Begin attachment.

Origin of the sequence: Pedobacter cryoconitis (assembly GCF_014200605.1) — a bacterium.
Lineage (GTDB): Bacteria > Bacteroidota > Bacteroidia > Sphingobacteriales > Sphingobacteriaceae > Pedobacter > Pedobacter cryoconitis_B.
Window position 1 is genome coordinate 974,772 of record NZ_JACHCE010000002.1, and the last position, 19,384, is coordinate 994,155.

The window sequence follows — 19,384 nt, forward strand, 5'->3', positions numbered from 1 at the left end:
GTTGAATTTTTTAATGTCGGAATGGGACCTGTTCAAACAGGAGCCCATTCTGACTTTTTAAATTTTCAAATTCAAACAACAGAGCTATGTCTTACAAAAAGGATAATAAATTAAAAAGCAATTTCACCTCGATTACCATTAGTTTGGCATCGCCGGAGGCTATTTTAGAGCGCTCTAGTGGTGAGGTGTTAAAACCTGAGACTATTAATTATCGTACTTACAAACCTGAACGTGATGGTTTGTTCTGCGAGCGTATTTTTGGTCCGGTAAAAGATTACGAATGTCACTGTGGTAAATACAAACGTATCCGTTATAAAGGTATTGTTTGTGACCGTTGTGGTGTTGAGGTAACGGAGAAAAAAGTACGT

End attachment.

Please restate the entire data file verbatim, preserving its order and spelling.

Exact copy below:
Origin of the sequence: Pedobacter cryoconitis (assembly GCF_014200605.1) — a bacterium.
Lineage (GTDB): Bacteria > Bacteroidota > Bacteroidia > Sphingobacteriales > Sphingobacteriaceae > Pedobacter > Pedobacter cryoconitis_B.
Window position 1 is genome coordinate 974,772 of record NZ_JACHCE010000002.1, and the last position, 19,384, is coordinate 994,155.

The window sequence follows — 19,384 nt, forward strand, 5'->3', positions numbered from 1 at the left end:
GTTGAATTTTTTAATGTCGGAATGGGACCTGTTCAAACAGGAGCCCATTCTGACTTTTTAAATTTTCAAATTCAAACAACAGAGCTATGTCTTACAAAAAGGATAATAAATTAAAAAGCAATTTCACCTCGATTACCATTAGTTTGGCATCGCCGGAGGCTATTTTAGAGCGCTCTAGTGGTGAGGTGTTAAAACCTGAGACTATTAATTATCGTACTTACAAACCTGAACGTGATGGTTTGTTCTGCGAGCGTATTTTTGGTCCGGTAAAAGATTACGAATGTCACTGTGGTAAATACAAACGTATCCGTTATAAAGGTATTGTTTGTGACCGTTGTGGTGTTGAGGTAACGGAGAAAAAAGTACGT